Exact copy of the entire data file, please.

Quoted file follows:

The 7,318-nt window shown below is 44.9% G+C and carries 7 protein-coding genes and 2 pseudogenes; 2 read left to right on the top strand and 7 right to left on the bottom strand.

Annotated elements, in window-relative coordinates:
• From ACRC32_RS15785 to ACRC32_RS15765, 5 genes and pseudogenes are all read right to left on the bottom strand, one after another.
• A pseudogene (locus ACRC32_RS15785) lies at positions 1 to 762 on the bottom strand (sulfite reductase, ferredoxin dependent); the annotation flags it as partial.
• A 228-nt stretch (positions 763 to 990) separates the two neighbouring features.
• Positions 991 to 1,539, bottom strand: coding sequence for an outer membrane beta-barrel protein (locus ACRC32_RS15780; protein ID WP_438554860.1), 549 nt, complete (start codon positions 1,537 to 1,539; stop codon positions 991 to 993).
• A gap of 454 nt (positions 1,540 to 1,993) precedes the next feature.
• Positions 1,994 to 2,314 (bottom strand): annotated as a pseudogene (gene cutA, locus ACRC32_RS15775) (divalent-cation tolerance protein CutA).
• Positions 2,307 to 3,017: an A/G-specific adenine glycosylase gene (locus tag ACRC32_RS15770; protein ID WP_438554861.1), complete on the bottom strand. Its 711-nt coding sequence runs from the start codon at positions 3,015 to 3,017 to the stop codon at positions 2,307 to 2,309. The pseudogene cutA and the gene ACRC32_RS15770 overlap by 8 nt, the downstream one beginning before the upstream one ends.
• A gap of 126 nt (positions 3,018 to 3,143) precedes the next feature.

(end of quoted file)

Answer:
The 7,318-nt window shown below is 44.9% G+C and carries 7 protein-coding genes and 2 pseudogenes; 2 read left to right on the top strand and 7 right to left on the bottom strand.

Annotated elements, in window-relative coordinates:
• From ACRC32_RS15785 to ACRC32_RS15765, 5 genes and pseudogenes are all read right to left on the bottom strand, one after another.
• A pseudogene (locus ACRC32_RS15785) lies at positions 1 to 762 on the bottom strand (sulfite reductase, ferredoxin dependent); the annotation flags it as partial.
• A 228-nt stretch (positions 763 to 990) separates the two neighbouring features.
• Positions 991 to 1,539, bottom strand: coding sequence for an outer membrane beta-barrel protein (locus ACRC32_RS15780; protein ID WP_438554860.1), 549 nt, complete (start codon positions 1,537 to 1,539; stop codon positions 991 to 993).
• A gap of 454 nt (positions 1,540 to 1,993) precedes the next feature.
• Positions 1,994 to 2,314 (bottom strand): annotated as a pseudogene (gene cutA, locus ACRC32_RS15775) (divalent-cation tolerance protein CutA).
• Positions 2,307 to 3,017: an A/G-specific adenine glycosylase gene (locus tag ACRC32_RS15770; protein ID WP_438554861.1), complete on the bottom strand. Its 711-nt coding sequence runs from the start codon at positions 3,015 to 3,017 to the stop codon at positions 2,307 to 2,309. The pseudogene cutA and the gene ACRC32_RS15770 overlap by 8 nt, the downstream one beginning before the upstream one ends.
• A gap of 126 nt (positions 3,018 to 3,143) precedes the next feature.